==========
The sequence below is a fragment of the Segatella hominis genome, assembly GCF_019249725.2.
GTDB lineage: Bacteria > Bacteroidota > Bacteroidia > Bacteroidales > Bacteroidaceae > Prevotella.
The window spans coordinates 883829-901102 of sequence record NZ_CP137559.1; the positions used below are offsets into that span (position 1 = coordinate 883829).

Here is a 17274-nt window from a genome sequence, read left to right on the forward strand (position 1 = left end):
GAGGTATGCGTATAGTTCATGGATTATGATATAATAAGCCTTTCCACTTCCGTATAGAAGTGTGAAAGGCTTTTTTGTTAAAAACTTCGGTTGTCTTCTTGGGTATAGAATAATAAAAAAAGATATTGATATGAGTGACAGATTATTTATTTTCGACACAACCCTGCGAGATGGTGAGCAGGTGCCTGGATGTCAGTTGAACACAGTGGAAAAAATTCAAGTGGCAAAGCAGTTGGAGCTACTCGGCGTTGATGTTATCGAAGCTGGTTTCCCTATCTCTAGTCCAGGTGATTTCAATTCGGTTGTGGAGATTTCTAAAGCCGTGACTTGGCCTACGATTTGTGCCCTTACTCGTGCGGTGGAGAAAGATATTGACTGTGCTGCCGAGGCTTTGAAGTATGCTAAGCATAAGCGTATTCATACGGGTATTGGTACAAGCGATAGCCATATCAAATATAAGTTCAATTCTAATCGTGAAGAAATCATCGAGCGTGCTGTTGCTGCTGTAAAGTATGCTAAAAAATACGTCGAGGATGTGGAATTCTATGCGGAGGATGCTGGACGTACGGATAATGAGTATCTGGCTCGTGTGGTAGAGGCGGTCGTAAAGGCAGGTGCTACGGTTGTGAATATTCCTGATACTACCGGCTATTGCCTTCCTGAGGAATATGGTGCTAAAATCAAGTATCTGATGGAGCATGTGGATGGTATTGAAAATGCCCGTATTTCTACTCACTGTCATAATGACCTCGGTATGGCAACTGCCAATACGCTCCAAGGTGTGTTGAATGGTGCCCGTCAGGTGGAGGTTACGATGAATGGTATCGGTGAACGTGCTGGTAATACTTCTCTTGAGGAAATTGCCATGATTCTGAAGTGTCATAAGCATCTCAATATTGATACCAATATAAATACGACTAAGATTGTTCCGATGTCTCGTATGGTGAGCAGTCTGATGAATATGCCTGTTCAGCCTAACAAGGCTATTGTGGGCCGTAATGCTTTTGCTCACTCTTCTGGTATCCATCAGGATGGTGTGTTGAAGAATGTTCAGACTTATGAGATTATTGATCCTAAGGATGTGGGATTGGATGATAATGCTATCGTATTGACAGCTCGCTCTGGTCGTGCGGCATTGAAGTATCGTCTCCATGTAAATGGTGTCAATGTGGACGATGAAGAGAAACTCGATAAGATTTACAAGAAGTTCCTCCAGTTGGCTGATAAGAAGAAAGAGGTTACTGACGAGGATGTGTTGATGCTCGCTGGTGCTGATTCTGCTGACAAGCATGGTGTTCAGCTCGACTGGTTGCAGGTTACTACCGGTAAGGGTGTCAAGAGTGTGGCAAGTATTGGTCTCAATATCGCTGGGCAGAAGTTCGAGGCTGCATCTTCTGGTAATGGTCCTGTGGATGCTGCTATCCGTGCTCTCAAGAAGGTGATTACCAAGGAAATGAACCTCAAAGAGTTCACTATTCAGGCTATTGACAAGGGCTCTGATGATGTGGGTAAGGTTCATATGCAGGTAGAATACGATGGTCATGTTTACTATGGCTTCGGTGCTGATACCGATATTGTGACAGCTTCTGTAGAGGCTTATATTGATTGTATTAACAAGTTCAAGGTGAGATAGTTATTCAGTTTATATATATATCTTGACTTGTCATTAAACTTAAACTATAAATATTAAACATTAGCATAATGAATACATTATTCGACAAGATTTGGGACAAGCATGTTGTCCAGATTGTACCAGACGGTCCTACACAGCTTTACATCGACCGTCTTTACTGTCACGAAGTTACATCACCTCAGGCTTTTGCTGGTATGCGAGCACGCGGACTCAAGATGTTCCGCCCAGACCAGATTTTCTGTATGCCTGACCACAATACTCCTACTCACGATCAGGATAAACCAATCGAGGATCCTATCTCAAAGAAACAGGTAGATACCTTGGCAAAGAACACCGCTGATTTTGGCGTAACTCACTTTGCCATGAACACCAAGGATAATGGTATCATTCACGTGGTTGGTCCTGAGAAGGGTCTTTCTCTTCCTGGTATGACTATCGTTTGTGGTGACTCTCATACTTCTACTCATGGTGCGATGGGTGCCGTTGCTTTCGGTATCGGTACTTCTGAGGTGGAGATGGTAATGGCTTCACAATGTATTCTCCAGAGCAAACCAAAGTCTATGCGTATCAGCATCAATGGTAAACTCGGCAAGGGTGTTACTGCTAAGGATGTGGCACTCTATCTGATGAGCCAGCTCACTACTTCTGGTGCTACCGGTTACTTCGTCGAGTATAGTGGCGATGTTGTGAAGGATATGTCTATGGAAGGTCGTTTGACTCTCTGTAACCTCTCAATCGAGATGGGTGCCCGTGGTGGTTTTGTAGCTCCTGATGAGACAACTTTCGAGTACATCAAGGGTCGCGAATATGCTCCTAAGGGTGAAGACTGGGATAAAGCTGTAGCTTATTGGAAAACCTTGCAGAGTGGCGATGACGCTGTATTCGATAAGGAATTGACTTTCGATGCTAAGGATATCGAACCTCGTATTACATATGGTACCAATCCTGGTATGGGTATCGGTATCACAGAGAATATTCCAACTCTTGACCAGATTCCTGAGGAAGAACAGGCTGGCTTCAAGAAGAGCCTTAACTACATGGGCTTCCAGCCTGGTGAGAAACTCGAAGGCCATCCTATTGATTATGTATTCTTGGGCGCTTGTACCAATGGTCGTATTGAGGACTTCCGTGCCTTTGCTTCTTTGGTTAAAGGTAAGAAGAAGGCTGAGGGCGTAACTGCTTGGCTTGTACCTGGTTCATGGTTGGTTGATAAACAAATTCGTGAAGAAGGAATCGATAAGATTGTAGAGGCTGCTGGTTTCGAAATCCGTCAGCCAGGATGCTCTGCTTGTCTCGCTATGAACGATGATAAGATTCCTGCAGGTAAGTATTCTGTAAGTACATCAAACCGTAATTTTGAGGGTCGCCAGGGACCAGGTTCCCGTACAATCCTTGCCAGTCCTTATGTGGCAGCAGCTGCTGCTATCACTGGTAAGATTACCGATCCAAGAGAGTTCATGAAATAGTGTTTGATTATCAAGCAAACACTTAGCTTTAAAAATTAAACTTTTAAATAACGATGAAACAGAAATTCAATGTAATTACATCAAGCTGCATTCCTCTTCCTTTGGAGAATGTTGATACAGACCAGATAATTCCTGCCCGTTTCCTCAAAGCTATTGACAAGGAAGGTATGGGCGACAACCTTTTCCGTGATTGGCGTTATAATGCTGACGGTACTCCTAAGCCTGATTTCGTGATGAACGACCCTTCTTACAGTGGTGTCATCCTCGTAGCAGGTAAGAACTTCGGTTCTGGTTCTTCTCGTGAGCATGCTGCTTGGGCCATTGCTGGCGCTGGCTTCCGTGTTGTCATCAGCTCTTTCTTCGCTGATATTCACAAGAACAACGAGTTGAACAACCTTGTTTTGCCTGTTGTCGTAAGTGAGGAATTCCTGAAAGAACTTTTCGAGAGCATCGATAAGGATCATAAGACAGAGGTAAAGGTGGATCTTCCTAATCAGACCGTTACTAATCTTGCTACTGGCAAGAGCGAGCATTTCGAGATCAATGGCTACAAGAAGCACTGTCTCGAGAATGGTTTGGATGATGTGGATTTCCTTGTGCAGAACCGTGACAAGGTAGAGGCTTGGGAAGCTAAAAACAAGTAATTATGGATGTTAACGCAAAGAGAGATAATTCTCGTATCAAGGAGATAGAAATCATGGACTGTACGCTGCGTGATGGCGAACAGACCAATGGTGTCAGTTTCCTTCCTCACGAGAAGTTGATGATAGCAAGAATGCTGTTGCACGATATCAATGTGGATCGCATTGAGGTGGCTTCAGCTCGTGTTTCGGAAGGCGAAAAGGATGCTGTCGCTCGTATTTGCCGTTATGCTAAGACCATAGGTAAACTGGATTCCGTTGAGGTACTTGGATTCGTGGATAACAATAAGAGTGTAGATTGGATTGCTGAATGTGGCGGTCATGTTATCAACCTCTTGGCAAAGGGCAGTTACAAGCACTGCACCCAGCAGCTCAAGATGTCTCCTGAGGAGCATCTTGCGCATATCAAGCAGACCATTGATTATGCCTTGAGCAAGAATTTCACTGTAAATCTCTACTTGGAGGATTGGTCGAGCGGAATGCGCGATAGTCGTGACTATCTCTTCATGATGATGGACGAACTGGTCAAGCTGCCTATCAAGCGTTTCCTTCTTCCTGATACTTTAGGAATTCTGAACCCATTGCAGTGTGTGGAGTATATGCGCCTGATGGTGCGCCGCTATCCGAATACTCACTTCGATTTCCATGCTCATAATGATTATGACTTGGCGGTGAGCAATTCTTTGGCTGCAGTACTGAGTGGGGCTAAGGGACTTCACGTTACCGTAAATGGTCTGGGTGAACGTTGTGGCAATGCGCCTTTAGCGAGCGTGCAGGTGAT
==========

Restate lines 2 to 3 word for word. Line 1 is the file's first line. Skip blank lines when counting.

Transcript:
GTDB lineage: Bacteria > Bacteroidota > Bacteroidia > Bacteroidales > Bacteroidaceae > Prevotella.
The window spans coordinates 883829-901102 of sequence record NZ_CP137559.1; the positions used below are offsets into that span (position 1 = coordinate 883829).